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Canada's Apartheid, by John Stackhouse
  Nov. 3

Welcome to Harlem on the Prairies
  Nov. 3 (Saskatoon, SK)

Crystal's choice: The best of both worlds
  Nov. 5 (Mississauga, ON)

How the Mi'kmaq profit from fear
  Nov. 6 (Cape Breton, NS)

The healing power of hockey
  Nov. 7 (The Pas, MB)

Norma Rae of the Okanagan
  Nov. 8 (Westbank, BC)

Comic genius or 'niggers in red face'?
  Nov. 9 (Regina, SK)

Praying for a miracle
  Nov. 10 (Lac Ste. Anne, AB)

To have and to have not
  Nov. 12 (Moosonee, ON)

Trouble in paradise
  Nov. 19 (Tofino, BC)

A cut of the action
  Nov. 26 (Wabigoon, ON)

The young and the restless
  Dec. 3 (Ashern, MB)

The wireless warrior's digital dream
  Dec. 10 (Ottawa,ON)

'Everyone thought we were stupid'
  Dec. 14 (Salluit, QC)

First step: End the segregation
  Dec. 15 (Last in the series)


Welcome to Harlem on the Prairies

Story by John Stackhouse. Photos by John Morstad
The Globe and Mail, November 3, 2001


Saskatoon, SK Despite Joseph's tirades, which many police officers believe led to their chief being fired, the force says it has tried to change its personnel and its culture. Of its 328 staff, 35 are native - about the same proportion as Saskatoon's resident population. Moreover, 18 of the 94 constables hired since 1996 are native, although none speaks a native language fluently or has strong ties to the local native community.

Recruiting young natives isn't easy, says Nyirfa, the force's aboriginal liaison officer. They tend to see the police as "the enemy."

Making a difficult situation worse, Saskatoon must compete with the RCMP and every other police force in Western Canada, and do so with a meagre budget. The Calgary police force recently toured reserves in northern Saskatchewan, offering recruits 10 per cent more pay than they would get in Saskatoon, on top of Alberta's lower tax rate.

Still, there are signs of progress. In September, the police placed a full-time officer in Saskatoon's only aboriginal high school. Next year, the force hopes to get funds for a native elder to work with it.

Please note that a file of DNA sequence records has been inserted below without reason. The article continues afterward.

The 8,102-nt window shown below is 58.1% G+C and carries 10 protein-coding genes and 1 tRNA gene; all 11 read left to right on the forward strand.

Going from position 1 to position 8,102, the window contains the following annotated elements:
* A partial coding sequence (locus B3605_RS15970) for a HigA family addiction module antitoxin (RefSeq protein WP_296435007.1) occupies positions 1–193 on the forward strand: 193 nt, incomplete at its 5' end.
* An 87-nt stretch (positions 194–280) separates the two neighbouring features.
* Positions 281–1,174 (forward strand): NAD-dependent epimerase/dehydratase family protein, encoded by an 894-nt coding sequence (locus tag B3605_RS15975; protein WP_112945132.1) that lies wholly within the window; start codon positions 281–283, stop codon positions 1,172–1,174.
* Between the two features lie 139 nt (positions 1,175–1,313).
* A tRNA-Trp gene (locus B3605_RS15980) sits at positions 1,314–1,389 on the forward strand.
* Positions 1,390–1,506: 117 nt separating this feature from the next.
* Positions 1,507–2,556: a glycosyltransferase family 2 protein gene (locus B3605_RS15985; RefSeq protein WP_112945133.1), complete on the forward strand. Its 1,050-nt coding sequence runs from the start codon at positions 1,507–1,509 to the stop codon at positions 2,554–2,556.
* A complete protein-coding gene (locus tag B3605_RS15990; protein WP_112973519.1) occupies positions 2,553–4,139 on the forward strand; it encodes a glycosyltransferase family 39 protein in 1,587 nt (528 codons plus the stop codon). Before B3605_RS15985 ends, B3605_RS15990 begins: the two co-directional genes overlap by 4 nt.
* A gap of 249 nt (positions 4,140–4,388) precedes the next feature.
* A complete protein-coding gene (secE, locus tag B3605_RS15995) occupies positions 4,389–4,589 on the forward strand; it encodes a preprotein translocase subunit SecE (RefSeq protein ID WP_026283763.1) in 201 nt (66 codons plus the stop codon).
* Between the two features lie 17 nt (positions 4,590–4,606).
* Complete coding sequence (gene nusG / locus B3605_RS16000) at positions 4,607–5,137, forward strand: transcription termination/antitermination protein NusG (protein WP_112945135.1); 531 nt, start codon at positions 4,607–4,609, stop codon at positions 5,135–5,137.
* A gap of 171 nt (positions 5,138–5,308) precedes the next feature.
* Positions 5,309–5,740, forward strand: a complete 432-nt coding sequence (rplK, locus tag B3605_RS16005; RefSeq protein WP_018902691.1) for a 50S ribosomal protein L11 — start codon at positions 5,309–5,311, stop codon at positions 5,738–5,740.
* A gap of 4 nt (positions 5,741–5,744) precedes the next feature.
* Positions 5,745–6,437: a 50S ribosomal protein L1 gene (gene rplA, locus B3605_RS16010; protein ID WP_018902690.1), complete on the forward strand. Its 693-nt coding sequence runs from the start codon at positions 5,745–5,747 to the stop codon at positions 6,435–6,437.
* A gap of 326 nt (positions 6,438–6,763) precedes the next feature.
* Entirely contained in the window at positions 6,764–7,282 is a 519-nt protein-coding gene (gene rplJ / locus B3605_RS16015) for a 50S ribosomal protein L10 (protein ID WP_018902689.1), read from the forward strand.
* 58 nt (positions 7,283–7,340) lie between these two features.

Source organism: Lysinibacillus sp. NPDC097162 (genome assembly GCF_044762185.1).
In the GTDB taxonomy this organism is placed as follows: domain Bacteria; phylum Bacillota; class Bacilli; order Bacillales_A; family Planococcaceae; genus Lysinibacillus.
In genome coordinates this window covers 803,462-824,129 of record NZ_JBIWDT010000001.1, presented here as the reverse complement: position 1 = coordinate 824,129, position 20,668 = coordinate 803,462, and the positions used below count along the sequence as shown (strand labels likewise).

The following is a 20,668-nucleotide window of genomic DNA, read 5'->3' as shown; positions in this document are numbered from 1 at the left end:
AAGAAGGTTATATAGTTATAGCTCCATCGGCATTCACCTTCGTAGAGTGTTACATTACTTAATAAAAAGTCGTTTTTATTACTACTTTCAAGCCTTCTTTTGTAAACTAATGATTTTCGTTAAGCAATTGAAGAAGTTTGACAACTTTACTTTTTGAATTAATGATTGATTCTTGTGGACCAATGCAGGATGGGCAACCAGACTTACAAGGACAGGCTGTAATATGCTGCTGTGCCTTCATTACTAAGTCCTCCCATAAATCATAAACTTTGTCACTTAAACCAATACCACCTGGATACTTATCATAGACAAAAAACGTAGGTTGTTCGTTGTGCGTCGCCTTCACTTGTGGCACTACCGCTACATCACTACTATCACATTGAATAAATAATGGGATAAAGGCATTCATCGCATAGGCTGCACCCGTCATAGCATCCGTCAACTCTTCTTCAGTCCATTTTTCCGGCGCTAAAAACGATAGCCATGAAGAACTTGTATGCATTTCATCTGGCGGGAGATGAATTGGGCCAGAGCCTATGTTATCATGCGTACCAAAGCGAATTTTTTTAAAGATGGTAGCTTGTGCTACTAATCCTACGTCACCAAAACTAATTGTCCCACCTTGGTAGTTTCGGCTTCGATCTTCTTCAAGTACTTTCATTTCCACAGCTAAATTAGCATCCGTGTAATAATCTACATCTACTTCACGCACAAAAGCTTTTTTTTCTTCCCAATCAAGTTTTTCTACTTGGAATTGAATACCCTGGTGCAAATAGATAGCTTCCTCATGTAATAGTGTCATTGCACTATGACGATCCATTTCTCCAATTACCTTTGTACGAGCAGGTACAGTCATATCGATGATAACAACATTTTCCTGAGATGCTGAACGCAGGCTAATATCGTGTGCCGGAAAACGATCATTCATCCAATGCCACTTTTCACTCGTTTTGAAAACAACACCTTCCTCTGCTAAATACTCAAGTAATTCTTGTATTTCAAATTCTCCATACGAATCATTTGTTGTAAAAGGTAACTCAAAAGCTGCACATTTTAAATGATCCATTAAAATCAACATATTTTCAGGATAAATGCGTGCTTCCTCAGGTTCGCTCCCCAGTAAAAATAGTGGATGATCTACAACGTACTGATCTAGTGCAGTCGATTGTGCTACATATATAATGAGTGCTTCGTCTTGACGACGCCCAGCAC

Senior officers are also attending powwows, feasts and sweat-lodge ceremonies, and in the summer going on biking and canoe trips with native youths and members of the Saskatoon Tribal Council. And the force is working with social agencies to help the most vulnerable urban Indians - girl prostitutes - to get off the street by arranging housing and jobs for them.

Bill Thibodeau, director of Egadz Centre, a Métis and former street kid who now runs his own youth agency on the west side, says the police may be the least of the problems he sees. When the cops rough up kids, he says, they do so regardless of colour - and usually, he adds, with good reason. "We've never had a kid come back and say they were crapped all over because they were native."
THIS STORY AT A GLANCE (Parts 1 to 9 plus related stories and links):

Photo Essay
On the beat

1. Welcome to Harlem on the Prairies
Ride along with Constables Jim Louttits and Dean Hoover as they arrest a regular

2. A city divided
Allegations of rampant police abuse and complaints from the force about the native community

3. To serve and protect
Two Saskatoon police officers find themselves caught between cultures and responsible to both

Reader feedback
Check out what readers had to say about Welcome to Harlem on the Prairies.
4. The Indian's cop and the cowboy
A partnership restricted to work and focused on the task at hand

5. Keeping the peace
At 3 a.m., the shift gets busy

6. The stereotypes of 20th Street
Social agencies fight against the economics of poverty
7. Division among the Chiefs
Some leaders see police as problem, others look to the system
8. Changing the face of Saskatoon's force
Recruiting natives isn't easy - they see police as 'the enemy'
9. Daylight breaks
'Policing by its very nature means force because you're making people comply'

Related stories and links
Background information and surfing opportunities



photo essays
Two worlds - photo essay

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